Preacher is finally getting adapted, but apparently it's no thanks to the publisher that first brought it to us as a comic.
Even before the iconic comic series by Garth Ennis and Steve Dillon had finished its run, the property was already making the rounds in Hollywood. First, it was going to be a movie, then it was going to be a TV series, then it was going to be a movie again, and now, after roughly 16 years of development hell, the story of a supernaturally empowered preacher and his search for a renegade God has settled in at AMC under the guidance of Seth Rogen and Evan Goldberg, who've been trying for years to tie the project down.
So why did this finally happen? It seems that it has to do, at least in part, with a lack of involvement from DC and Vertigo Comics.
For years, the film rights to Preacher rested with the comic's publisher, DC/Vertigo, and you would be forgiven for assuming that they're still there. That's what Eisner-winning comics journalist Tom Spurgeon did, until he got a quick note from a DC Entertainment representative:
"Preacher is a creator-owned project, DC Entertainment is not involved in the show."
So the films rights to Preacher are back in the hands of its creators. That's interesting news, but what exactly does that have to do with the show's new development deal? According to a trusted source of Spurgeon's, it has everything to do with it.
"DC's media rights to Preacher expired, after more than a decade of trying to get this show going and failing miserably," Spurgeon's source said. "They refused to re-assign media rights to Garth [Ennis], which he tried to get back when Paul [Levitz] cancelled The Boys over its content, despite it being WildStorm's only hit at the time. Within weeks -- no kidding -- of getting his rights back, Garth got Preacher to Seth [Rogen] and Evan [Goldberg] and AMC. It's an interesting story, and it might generate interest in other creator-owned DC titles, but it's actually a deterrent for them in retaining talent, since most of the folks Vertigo would publish all know one another and [are] aware of the happenings with Preacher."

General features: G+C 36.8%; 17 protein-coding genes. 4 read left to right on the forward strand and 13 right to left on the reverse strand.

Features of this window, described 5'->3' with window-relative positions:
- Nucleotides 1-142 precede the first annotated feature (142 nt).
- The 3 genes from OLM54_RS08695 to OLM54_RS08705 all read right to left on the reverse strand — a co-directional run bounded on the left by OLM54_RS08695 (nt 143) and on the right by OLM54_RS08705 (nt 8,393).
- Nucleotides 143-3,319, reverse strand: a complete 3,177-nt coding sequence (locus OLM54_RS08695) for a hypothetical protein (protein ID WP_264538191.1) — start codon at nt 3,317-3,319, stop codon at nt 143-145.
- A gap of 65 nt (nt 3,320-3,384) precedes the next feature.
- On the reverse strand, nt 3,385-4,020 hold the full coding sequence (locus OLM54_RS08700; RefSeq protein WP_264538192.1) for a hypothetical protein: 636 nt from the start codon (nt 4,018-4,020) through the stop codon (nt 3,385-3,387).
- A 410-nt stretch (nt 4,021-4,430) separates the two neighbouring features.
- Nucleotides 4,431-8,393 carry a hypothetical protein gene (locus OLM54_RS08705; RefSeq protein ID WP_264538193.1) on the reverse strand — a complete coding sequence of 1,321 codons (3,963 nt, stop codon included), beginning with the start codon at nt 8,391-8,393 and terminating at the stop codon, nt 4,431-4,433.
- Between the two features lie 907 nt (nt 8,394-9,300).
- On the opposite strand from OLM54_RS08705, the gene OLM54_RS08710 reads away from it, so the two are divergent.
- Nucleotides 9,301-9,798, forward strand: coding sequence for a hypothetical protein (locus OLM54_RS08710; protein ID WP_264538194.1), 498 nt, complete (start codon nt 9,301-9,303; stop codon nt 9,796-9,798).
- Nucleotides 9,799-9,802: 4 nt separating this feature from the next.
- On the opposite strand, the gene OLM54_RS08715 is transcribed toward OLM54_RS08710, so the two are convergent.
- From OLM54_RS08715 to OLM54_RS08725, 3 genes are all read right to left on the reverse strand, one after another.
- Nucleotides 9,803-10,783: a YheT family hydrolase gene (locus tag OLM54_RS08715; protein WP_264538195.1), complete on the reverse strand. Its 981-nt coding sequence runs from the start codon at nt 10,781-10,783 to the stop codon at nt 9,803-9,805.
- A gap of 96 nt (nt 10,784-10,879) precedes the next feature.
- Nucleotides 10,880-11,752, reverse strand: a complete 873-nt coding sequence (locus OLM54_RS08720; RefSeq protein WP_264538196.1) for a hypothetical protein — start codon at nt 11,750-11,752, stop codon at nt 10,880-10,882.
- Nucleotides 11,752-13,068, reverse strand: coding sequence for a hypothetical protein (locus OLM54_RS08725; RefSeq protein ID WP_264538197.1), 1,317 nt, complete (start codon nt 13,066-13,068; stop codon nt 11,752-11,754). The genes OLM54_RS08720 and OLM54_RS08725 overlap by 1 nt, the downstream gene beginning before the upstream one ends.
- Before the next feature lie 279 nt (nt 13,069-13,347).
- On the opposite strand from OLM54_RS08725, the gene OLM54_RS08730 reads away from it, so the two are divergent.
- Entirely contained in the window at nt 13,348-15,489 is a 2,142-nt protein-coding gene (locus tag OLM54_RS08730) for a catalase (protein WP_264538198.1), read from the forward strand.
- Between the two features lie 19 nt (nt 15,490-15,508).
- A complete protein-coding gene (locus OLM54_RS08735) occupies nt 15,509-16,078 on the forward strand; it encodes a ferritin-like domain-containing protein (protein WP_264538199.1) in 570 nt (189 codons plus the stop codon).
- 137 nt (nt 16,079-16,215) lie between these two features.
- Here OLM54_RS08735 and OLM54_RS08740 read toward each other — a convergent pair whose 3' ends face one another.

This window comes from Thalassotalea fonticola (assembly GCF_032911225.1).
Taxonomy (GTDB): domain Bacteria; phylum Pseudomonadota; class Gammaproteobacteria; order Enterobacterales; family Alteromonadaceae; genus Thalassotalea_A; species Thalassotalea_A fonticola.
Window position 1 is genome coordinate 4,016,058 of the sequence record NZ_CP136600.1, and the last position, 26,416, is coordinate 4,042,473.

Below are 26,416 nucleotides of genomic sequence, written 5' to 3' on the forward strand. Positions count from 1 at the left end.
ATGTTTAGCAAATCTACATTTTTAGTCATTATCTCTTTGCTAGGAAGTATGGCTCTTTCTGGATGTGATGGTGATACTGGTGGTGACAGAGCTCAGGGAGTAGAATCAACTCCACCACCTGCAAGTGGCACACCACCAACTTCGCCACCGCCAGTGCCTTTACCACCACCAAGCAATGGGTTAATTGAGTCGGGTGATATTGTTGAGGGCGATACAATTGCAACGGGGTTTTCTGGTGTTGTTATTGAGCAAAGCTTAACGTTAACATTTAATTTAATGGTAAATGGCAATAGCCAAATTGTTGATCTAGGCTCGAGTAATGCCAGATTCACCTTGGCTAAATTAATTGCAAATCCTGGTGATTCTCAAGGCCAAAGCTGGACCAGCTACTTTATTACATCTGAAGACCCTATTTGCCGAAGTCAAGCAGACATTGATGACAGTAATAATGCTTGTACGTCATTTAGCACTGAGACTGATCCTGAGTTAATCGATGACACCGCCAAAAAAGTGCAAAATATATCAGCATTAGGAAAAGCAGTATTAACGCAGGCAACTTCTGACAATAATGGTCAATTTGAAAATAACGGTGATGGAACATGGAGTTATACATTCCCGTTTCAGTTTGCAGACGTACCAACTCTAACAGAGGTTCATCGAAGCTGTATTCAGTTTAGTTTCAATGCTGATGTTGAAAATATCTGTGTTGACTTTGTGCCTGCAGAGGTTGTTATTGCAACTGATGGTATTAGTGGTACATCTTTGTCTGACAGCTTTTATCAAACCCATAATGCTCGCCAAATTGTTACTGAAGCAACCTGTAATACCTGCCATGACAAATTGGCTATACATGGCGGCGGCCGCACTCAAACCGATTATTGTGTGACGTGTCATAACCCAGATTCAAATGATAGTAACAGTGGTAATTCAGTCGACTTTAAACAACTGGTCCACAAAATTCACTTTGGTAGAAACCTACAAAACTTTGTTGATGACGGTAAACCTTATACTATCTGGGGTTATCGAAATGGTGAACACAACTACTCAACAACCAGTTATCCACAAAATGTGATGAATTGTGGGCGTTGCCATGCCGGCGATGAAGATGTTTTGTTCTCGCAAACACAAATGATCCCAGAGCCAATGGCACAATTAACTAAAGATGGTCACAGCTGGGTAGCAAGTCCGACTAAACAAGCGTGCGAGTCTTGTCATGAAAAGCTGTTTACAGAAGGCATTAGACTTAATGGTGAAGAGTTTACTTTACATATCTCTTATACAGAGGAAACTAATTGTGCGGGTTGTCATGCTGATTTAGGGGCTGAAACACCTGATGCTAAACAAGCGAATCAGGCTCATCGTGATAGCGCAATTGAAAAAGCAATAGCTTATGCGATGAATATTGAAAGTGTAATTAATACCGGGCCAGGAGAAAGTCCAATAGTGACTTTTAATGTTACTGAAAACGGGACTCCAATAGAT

So, not only did the series make it to TV without DC's help, but its success might also serve to divert writers away from DC and on to other creator-owned venues like, say, Image Comics. Sure, lots of people in comics media right now would tell you that there are plenty of other reasons for creators to head to Image anyway, but this is nevertheless an interesting development in a long-gestating project. How big of a blow something like this could be to DC's future development prospects is unclear, but in the meantime they've got plenty of TV development action going on with things like The Flash, Constantine and Gotham, not to mention what looks like an ever-growing superhero movie slate at Warner Bros. Pictures. Still, it will be interesting to see if this, coupled with the eventual outcome of the Preacher TV series, creates big waves.
(Via Comics Reporter)